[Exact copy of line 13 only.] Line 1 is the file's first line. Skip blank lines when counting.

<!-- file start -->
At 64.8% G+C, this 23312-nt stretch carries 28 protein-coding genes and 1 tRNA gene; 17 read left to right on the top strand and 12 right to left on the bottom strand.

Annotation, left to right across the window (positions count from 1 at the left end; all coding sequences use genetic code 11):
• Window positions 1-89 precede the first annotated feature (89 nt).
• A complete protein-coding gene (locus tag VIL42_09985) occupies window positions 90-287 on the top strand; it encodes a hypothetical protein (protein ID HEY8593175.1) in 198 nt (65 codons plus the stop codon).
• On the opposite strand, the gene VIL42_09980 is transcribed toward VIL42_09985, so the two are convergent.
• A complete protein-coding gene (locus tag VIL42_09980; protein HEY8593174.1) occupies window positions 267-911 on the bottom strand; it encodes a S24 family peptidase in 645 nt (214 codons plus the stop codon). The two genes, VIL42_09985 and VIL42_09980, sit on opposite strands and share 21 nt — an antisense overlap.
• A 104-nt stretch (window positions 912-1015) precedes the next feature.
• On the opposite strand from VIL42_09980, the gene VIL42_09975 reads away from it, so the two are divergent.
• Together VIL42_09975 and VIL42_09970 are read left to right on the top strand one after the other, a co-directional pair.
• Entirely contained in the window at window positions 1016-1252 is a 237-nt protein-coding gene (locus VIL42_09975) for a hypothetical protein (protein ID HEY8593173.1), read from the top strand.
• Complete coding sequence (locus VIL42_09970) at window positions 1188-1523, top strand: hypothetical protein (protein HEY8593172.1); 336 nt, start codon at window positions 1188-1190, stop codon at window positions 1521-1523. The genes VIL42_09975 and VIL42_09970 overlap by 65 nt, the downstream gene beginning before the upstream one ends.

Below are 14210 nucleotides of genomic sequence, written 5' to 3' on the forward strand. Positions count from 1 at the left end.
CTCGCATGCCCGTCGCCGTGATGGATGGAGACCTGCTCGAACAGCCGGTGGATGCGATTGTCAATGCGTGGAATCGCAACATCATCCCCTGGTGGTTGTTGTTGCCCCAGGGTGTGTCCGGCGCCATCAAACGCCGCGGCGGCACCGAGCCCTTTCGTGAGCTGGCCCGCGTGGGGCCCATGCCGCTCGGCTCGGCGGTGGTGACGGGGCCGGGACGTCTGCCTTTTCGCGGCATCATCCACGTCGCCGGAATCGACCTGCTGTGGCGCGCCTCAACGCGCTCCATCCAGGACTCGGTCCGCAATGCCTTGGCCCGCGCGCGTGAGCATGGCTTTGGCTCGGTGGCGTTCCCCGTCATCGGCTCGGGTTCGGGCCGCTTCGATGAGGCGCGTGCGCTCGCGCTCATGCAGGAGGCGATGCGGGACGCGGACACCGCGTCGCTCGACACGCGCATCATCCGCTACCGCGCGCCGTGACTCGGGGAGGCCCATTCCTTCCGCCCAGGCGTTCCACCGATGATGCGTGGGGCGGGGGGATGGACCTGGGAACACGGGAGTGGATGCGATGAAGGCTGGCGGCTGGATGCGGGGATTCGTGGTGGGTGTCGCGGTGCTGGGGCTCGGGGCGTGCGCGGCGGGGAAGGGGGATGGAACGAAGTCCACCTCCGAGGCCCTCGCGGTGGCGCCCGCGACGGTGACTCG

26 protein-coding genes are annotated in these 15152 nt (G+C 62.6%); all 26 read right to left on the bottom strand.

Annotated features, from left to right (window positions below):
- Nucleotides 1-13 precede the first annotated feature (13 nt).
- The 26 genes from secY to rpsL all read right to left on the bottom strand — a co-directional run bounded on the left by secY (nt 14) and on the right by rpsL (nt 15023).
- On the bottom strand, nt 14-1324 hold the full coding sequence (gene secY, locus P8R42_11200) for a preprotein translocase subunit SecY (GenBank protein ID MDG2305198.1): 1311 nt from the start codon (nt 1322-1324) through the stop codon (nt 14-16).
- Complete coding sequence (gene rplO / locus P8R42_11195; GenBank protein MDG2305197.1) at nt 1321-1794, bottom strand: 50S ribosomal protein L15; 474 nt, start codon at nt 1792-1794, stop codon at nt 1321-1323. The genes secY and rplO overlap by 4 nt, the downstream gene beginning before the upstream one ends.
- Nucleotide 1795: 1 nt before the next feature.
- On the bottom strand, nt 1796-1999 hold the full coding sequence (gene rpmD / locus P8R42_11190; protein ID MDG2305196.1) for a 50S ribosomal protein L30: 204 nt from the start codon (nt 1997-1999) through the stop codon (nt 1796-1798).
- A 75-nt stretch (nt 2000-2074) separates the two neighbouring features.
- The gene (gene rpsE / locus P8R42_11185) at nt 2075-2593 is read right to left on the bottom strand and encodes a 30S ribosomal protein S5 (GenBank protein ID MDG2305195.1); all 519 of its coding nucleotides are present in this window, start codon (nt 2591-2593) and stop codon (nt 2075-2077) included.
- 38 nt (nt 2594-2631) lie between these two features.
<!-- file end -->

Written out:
CTCGCATGCCCGTCGCCGTGATGGATGGAGACCTGCTCGAACAGCCGGTGGATGCGATTGTCAATGCGTGGAATCGCAACATCATCCCCTGGTGGTTGTTGTTGCCCCAGGGTGTGTCCGGCGCCATCAAACGCCGCGGCGGCACCGAGCCCTTTCGTGAGCTGGCCCGCGTGGGGCCCATGCCGCTCGGCTCGGCGGTGGTGACGGGGCCGGGACGTCTGCCTTTTCGCGGCATCATCCACGTCGCCGGAATCGACCTGCTGTGGCGCGCCTCAACGCGCTCCATCCAGGACTCGGTCCGCAATGCCTTGGCCCGCGCGCGTGAGCATGGCTTTGGCTCGGTGGCGTTCCCCGTCATCGGCTCGGGTTCGGGCCGCTTCGATGAGGCGCGTGCGCTCGCGCTCATGCAGGAGGCGATGCGGGACGCGGACACCGCGTCGCTCGACACGCGCATCATCCGCTACCGCGCGCCGTGACTCGGGGAGGCCCATTCCTTCCGCCCAGGCGTTCCACCGATGATGCGTGGGGCGGGGGGATGGACCTGGGAACACGGGAGTGGATGCGATGAAGGCTGGCGGCTGGATGCGGGGATTCGTGGTGGGTGTCGCGGTGCTGGGGCTCGGGGCGTGCGCGGCGGGGAAGGGGGATGGAACGAAGTCCACCTCCGAGGCCCTCGCGGTGGCGCCCGCGACGGTGACTCG